As most of you already know, Good Life Bikes shares the Anthill Building with Market Collective. There is much controversy surrounding the cancellation of 2 out 3 weekends in December that Market Collective was hoping to have the Anthill Building. Here are some newspaper articles for more information:
We wanted to stress to everyone that Good Life Bikes had no involvement in this decision by the Kensington Business Revitalization Zone (BRZ), as this sort of decision is not under our jurisdiction. Everyone at Good Life Bikes loves Market Collective and wants to work with everyone and anyone to make Kensington and the rest of Calgary to become a more vibrant place filled with art, music, small businesses and of course bikes. According to the Fast Forward article, this controversy stems in part from the concern regarding the lack of parking. Quoting Suzy Thompson: “the BRZ believes the market puts too much pressure on local parking as it brings in 3,000 to 5,000 people over the weekends it operates, and that’s why Market Collective isn’t welcome.”
In view of this comment, our suggestion is that the City and the Kensington BRZ should install more bike parking. Some advantages include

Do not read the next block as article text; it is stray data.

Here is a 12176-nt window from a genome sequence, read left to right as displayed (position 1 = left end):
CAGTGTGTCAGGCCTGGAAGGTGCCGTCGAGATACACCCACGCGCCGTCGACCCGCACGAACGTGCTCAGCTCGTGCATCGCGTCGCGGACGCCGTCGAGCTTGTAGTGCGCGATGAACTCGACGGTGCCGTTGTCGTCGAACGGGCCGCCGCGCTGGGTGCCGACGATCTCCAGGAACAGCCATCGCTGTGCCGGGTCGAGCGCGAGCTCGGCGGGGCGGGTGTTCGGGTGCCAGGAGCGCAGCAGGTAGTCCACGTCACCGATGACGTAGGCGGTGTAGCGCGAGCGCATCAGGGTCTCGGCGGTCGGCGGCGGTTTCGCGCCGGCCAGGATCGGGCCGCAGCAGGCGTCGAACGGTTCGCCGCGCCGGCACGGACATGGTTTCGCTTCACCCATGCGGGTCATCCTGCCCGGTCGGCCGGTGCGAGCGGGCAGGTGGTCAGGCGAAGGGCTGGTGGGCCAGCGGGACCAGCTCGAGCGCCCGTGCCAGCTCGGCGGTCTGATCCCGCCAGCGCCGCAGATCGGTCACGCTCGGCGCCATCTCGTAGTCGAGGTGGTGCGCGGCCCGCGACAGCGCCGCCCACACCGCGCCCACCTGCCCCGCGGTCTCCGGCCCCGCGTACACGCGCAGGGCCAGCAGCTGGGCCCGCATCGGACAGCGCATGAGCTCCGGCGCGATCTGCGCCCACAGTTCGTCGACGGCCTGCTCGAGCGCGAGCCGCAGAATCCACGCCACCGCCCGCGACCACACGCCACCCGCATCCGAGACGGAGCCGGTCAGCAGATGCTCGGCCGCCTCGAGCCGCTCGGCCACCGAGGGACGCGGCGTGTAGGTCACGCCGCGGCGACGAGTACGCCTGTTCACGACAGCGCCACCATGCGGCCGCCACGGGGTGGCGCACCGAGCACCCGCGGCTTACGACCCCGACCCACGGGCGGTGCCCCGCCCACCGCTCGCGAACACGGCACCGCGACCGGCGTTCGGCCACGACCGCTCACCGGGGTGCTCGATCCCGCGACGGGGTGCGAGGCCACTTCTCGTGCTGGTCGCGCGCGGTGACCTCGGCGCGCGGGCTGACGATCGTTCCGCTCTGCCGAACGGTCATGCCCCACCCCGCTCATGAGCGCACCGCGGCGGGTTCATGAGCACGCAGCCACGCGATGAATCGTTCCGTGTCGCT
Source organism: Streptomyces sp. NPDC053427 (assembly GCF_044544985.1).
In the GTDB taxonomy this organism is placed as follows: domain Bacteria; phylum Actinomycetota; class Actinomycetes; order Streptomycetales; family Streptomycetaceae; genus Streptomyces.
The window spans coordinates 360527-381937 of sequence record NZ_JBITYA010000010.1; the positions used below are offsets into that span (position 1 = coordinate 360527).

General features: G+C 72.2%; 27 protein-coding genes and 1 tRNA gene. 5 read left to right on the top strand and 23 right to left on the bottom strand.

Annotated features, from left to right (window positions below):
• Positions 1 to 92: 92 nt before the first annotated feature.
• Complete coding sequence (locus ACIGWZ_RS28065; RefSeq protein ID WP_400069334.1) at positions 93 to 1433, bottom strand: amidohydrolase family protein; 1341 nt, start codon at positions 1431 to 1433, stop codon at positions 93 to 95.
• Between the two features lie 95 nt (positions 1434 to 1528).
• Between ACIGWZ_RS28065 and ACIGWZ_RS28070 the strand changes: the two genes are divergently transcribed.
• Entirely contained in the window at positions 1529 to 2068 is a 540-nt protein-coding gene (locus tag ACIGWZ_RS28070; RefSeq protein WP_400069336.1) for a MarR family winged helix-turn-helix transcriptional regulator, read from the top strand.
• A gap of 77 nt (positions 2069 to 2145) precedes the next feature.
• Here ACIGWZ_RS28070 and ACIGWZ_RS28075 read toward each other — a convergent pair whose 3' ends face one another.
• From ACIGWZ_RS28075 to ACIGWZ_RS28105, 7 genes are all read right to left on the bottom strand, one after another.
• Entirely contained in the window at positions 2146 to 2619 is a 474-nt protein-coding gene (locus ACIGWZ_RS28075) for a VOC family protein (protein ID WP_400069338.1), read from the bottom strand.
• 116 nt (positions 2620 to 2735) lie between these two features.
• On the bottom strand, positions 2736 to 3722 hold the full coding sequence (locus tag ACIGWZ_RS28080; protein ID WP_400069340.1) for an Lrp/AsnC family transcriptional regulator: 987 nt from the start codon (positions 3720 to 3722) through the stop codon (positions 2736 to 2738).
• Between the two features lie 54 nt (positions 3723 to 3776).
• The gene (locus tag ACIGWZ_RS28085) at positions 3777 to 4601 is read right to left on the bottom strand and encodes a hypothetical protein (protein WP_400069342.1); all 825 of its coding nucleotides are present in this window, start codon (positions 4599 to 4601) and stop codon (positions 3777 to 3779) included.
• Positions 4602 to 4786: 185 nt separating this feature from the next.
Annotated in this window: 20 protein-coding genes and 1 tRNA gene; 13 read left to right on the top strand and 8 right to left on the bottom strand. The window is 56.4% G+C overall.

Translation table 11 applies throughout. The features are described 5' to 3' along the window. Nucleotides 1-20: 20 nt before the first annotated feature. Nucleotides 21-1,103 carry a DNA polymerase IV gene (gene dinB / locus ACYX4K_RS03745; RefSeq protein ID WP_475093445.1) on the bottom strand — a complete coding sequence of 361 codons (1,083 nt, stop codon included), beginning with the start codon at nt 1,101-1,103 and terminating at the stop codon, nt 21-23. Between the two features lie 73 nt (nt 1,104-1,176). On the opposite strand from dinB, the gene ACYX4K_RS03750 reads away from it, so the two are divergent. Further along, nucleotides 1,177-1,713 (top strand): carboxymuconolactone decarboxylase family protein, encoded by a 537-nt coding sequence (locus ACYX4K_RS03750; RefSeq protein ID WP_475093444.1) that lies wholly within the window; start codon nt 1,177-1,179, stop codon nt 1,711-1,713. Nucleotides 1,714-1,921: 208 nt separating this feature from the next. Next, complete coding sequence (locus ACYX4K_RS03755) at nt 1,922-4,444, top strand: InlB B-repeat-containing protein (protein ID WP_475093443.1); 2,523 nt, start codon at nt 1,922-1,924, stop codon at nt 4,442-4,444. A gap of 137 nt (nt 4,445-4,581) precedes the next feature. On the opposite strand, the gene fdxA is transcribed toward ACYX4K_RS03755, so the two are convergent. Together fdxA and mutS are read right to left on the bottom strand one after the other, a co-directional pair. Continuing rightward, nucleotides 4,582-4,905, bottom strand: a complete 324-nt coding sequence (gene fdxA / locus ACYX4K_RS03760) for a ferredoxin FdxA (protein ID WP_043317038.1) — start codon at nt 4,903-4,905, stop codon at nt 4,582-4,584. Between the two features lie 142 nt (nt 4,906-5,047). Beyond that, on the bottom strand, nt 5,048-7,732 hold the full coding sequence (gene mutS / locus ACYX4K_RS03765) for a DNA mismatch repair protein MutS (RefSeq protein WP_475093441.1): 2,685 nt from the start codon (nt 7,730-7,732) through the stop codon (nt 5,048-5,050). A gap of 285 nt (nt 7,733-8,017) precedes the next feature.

- bikes takes up less space. In Montreal, I have seen bike racks with 8 or 10 bikes parked in the amount of space that would fit a medium sized car. Thus this would mean sacrificing one car spot to meet the needs of many cyclists. In Amsterdam, I saw several thousand bikes fit into a 3 storey bike parkade. It’s hard to imagine how massive a car parkade would have to be to fit that many cars.
- bike racks are much cheaper and quicker to install
- more bike racks means more cyclists will come through and visit the area. Because they’re on bike (and not paying for gas or insurance), they’ll have more cash to spend in those shops.
Here’s a video link from Street Films that shows what’s happening in New York.
Unfortunately many local businesses don’t see it this way and thus are opposed to this idea. So here’s a comic that shows how this thinking is actually illogical, courtesy of Bikeyface.
There has been a move to build more infrastructure for cyclists here. However, with limited space on the road, this comes at a cost… which has local businesses concerned.
But there is the issue. How can you tell how you tell a driving customer from a walking customer from a biking customer? Especially when a cyclist is not a “cyclist”…
…just like a driver is not a “driver.”
They are both customers. But drivers tend to pass through towns, and those on bike or on foot will spend time at local businesses. And the goal of business is to get more customers, and bike infrastructure will bring more of these not-cyclists down their particular street- with things to do, money to spend, time to stop.
Ultimately it’s not about biking, but creating a neighborhood where people will stop biking… and stay a while.